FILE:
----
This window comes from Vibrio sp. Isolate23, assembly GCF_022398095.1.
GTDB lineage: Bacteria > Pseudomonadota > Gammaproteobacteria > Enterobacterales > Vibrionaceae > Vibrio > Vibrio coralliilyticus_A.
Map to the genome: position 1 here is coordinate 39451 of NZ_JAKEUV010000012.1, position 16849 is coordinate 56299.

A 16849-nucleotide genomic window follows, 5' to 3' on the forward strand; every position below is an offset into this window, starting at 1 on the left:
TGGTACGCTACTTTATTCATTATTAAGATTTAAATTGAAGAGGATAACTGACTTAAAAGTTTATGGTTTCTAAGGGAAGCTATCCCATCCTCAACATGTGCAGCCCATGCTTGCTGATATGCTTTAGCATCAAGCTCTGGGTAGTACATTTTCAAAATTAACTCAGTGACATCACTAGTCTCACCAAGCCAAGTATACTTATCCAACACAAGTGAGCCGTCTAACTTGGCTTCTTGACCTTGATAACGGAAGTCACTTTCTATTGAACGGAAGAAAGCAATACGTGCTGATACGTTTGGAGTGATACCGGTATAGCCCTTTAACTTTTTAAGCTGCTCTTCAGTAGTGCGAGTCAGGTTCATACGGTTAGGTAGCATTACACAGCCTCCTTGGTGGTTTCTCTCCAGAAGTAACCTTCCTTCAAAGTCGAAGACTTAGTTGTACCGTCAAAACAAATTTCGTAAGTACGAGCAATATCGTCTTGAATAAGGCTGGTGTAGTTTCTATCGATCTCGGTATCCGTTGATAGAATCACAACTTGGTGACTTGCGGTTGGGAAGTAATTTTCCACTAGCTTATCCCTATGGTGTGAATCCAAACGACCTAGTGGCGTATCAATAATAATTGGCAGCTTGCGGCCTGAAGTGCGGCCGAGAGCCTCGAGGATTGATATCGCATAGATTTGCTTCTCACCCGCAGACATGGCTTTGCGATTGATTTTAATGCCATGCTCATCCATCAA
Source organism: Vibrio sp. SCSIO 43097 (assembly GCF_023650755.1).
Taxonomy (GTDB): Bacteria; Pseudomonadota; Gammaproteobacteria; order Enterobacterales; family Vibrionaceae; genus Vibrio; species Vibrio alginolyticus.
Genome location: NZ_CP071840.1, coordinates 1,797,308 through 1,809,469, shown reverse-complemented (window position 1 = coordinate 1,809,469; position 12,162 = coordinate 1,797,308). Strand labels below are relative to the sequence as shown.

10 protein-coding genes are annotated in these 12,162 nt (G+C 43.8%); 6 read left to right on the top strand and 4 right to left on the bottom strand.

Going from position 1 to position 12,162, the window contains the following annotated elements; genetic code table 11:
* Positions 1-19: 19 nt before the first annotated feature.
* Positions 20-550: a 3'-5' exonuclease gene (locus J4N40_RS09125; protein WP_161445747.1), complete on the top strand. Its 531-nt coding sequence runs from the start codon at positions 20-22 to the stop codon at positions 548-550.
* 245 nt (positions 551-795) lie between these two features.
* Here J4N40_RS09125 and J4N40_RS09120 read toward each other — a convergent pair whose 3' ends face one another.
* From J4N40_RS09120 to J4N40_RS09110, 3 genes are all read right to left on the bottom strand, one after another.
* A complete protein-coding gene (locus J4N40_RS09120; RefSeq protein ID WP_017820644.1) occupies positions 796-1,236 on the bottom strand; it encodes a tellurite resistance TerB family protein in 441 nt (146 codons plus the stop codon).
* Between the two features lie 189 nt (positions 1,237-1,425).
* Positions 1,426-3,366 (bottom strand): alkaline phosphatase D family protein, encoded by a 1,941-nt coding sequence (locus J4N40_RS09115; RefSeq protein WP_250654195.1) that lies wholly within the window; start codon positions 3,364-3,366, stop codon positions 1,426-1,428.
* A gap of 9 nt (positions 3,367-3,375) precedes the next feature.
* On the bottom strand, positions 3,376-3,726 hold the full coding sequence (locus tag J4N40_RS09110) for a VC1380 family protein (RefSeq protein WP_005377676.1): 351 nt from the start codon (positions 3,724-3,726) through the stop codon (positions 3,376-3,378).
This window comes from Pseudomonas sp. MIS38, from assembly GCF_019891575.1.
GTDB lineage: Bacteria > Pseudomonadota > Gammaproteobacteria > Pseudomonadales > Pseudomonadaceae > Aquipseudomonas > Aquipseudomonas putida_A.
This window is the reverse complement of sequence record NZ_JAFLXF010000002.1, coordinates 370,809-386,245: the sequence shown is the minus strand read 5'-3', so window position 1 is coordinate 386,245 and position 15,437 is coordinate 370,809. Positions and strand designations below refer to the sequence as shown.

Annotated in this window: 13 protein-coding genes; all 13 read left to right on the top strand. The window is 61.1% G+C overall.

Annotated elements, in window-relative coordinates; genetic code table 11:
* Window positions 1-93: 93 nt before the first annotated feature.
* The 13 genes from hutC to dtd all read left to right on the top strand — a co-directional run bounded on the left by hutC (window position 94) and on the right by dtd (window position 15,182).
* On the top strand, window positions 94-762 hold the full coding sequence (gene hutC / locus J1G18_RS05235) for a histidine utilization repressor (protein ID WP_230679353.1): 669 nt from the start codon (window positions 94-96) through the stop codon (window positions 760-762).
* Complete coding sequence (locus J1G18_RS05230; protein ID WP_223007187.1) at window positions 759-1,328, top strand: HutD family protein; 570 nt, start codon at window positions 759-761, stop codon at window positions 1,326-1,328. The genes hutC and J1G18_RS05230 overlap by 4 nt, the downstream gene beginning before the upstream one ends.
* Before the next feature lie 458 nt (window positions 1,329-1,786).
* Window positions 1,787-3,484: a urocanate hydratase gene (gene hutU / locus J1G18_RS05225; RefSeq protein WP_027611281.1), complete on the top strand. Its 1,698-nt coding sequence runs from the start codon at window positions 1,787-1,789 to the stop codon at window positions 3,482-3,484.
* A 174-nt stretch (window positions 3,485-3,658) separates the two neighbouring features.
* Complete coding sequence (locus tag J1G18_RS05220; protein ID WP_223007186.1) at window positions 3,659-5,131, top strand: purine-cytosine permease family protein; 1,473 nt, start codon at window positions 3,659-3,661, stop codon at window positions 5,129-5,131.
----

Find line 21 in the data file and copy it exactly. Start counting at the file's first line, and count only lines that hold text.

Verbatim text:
This window comes from Pseudomonas sp. MIS38, from assembly GCF_019891575.1.